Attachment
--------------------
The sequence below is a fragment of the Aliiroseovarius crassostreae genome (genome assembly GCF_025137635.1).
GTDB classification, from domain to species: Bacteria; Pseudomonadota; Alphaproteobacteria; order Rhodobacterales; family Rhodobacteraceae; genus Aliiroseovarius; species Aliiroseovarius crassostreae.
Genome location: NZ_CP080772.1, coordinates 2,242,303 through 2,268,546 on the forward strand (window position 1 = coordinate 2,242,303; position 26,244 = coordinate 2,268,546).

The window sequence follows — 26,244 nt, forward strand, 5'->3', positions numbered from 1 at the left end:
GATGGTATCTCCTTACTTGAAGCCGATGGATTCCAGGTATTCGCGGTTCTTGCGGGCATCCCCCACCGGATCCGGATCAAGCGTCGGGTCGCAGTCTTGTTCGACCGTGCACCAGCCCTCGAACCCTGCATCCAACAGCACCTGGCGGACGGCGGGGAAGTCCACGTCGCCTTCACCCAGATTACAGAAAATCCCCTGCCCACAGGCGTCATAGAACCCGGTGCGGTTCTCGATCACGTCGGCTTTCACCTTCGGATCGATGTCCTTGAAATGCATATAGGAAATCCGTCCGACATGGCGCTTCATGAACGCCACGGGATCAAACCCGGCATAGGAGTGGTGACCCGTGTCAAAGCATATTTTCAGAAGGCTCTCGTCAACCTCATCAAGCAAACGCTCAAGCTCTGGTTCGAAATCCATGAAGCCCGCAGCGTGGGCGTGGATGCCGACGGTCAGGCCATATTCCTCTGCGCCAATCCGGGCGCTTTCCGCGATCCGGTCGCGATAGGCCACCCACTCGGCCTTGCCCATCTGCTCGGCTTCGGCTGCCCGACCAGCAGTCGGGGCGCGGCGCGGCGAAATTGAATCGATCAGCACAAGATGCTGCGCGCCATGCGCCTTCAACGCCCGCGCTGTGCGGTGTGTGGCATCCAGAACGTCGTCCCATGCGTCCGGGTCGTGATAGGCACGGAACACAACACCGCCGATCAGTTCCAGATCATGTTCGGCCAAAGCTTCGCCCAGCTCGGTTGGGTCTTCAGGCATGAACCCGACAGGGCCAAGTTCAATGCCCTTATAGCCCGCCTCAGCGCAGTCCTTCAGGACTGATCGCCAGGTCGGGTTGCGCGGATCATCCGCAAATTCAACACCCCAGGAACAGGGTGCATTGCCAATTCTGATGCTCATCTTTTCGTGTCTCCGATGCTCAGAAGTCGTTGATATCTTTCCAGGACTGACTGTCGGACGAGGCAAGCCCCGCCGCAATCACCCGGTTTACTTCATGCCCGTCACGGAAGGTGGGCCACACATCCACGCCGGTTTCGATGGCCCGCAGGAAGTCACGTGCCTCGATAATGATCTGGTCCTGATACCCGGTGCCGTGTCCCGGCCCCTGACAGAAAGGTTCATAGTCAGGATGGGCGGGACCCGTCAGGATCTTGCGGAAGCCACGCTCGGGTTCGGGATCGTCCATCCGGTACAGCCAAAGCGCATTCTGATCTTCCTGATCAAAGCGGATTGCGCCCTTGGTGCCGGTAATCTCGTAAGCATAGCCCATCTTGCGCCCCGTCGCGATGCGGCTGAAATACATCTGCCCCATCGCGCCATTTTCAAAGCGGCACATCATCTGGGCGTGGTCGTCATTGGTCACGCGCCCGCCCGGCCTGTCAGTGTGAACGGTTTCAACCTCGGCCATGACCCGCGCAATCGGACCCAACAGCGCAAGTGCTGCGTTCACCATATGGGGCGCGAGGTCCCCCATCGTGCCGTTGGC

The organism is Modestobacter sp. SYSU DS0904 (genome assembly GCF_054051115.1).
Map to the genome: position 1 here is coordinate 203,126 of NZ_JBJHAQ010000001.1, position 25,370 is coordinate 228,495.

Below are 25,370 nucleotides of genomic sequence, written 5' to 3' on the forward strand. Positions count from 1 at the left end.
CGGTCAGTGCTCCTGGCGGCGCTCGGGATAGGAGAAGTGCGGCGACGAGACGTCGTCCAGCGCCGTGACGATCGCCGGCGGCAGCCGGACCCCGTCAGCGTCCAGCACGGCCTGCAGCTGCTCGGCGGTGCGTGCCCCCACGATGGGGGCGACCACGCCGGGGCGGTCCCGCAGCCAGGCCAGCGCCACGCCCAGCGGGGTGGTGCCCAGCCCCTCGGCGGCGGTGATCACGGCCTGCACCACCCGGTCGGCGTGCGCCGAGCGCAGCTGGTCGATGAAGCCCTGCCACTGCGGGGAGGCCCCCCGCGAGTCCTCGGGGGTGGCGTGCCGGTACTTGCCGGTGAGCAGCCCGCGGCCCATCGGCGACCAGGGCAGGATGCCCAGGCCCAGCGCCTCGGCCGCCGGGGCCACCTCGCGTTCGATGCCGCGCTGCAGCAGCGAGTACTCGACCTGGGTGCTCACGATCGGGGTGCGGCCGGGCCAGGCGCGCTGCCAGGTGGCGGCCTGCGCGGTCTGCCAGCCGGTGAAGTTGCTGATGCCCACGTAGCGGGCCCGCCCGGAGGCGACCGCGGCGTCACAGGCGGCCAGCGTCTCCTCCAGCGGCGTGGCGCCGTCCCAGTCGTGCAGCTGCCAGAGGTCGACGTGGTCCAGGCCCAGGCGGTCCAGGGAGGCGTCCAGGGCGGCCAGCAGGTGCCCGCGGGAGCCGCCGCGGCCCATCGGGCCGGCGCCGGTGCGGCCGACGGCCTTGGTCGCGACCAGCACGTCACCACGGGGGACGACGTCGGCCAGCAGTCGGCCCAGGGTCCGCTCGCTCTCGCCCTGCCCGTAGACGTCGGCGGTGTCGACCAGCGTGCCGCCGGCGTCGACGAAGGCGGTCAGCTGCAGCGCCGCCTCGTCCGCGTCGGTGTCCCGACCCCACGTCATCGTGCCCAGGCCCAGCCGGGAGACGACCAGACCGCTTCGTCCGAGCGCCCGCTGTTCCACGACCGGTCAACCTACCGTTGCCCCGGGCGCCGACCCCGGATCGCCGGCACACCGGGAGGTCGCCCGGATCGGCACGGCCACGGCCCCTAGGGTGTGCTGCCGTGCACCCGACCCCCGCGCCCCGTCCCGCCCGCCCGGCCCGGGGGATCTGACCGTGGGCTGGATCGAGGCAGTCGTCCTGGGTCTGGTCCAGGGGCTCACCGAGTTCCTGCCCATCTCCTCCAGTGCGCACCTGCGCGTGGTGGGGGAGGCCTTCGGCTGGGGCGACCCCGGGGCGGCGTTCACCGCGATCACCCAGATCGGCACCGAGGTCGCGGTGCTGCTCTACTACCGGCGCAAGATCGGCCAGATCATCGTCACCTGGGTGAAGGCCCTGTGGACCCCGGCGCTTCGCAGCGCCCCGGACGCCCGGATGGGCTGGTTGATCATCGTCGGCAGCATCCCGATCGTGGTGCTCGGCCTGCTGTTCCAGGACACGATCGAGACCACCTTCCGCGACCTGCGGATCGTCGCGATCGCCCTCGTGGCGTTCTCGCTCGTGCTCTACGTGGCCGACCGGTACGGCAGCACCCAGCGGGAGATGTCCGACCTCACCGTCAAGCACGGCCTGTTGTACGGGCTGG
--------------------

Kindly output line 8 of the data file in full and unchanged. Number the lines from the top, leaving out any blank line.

Below are 25,370 nucleotides of genomic sequence, written 5' to 3' on the forward strand. Positions count from 1 at the left end.